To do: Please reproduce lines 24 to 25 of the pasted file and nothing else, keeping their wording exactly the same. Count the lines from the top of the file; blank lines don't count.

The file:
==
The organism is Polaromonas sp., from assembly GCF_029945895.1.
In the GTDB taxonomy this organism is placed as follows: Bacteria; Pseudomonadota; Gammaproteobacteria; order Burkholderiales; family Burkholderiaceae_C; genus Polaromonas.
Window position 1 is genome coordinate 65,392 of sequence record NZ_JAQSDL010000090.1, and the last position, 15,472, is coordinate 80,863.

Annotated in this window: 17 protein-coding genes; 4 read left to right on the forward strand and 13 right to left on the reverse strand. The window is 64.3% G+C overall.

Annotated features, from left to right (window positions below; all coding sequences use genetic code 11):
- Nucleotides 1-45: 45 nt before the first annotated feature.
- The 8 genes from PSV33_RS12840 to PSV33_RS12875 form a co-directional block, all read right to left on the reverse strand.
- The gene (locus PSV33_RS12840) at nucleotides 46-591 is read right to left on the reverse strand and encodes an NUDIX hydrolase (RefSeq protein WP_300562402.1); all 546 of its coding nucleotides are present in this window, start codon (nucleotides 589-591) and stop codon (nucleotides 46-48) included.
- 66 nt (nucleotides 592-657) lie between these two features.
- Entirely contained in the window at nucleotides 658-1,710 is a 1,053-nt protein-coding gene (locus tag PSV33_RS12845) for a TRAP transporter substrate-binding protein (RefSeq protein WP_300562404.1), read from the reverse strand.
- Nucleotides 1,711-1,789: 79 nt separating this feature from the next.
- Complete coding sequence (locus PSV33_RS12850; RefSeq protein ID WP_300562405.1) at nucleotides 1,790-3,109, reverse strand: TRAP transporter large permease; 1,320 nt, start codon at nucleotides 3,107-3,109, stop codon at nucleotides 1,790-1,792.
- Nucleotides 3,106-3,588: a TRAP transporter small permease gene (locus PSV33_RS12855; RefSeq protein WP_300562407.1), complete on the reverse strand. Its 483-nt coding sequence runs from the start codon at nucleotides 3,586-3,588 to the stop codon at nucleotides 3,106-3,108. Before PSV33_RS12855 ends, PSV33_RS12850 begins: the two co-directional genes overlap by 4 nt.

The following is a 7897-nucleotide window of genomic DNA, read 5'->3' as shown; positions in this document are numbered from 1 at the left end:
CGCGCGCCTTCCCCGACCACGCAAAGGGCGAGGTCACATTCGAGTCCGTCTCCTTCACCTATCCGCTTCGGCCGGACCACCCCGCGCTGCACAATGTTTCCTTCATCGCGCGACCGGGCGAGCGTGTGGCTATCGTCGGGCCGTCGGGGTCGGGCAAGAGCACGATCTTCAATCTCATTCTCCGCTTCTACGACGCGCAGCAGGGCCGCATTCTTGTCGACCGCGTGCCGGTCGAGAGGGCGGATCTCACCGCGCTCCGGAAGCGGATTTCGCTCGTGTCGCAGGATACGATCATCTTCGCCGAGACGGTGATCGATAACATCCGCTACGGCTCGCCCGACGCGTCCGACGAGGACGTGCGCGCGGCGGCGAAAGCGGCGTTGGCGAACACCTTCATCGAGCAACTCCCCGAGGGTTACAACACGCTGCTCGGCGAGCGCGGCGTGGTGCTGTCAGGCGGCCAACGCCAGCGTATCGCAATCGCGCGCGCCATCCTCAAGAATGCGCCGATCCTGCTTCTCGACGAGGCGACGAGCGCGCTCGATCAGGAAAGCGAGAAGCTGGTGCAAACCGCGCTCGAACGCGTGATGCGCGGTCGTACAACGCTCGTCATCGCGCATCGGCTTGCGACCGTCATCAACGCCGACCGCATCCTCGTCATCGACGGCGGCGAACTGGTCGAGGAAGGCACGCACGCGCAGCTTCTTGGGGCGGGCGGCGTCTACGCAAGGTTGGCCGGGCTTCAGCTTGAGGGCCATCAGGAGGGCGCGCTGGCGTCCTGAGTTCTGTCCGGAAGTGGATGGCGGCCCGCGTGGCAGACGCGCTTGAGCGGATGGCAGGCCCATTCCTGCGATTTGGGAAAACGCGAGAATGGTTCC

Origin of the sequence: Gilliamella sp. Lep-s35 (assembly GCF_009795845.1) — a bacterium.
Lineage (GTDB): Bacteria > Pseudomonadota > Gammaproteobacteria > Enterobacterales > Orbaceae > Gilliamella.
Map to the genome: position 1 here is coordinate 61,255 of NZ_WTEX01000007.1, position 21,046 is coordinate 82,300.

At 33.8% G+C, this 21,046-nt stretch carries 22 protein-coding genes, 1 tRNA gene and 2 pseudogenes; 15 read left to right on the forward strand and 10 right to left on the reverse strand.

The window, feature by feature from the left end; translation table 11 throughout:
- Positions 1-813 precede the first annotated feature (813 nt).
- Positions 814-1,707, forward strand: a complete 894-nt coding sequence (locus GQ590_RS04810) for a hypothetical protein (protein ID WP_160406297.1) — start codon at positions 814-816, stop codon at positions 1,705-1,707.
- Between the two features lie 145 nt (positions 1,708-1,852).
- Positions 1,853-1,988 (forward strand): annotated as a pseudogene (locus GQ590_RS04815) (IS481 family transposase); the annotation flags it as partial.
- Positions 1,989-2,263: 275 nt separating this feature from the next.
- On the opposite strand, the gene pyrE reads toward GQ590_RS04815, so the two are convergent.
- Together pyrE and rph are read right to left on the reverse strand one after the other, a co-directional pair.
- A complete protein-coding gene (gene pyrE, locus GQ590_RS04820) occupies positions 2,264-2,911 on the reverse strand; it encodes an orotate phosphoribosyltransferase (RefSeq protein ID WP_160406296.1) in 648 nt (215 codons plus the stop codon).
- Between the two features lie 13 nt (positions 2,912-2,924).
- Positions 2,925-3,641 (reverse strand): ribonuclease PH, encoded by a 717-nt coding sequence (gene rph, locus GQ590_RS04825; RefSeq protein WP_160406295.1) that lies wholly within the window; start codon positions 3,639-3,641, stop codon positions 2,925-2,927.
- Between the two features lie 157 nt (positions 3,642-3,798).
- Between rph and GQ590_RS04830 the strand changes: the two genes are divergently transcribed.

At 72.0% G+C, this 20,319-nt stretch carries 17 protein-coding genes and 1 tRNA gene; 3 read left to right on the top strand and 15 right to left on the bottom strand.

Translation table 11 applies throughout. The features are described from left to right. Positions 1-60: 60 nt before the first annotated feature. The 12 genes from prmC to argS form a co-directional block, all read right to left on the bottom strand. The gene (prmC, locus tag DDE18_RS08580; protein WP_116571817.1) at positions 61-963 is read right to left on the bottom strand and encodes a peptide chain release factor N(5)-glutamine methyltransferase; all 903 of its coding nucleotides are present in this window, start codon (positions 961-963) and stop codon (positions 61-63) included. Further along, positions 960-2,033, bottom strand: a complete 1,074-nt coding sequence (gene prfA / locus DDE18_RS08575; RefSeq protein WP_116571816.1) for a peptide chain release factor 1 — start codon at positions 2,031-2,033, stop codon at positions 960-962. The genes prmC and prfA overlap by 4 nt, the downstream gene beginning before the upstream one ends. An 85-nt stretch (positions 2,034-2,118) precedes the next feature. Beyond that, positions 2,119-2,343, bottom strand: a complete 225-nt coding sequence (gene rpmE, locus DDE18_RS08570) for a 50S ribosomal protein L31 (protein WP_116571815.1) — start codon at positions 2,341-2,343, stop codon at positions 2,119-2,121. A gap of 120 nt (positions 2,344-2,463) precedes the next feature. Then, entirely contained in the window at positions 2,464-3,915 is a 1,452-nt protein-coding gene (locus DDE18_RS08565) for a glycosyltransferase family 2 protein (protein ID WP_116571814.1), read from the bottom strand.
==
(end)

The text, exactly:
- Positions 1,853-1,988 (forward strand): annotated as a pseudogene (locus GQ590_RS04815) (IS481 family transposase); the annotation flags it as partial.
- Positions 1,989-2,263: 275 nt separating this feature from the next.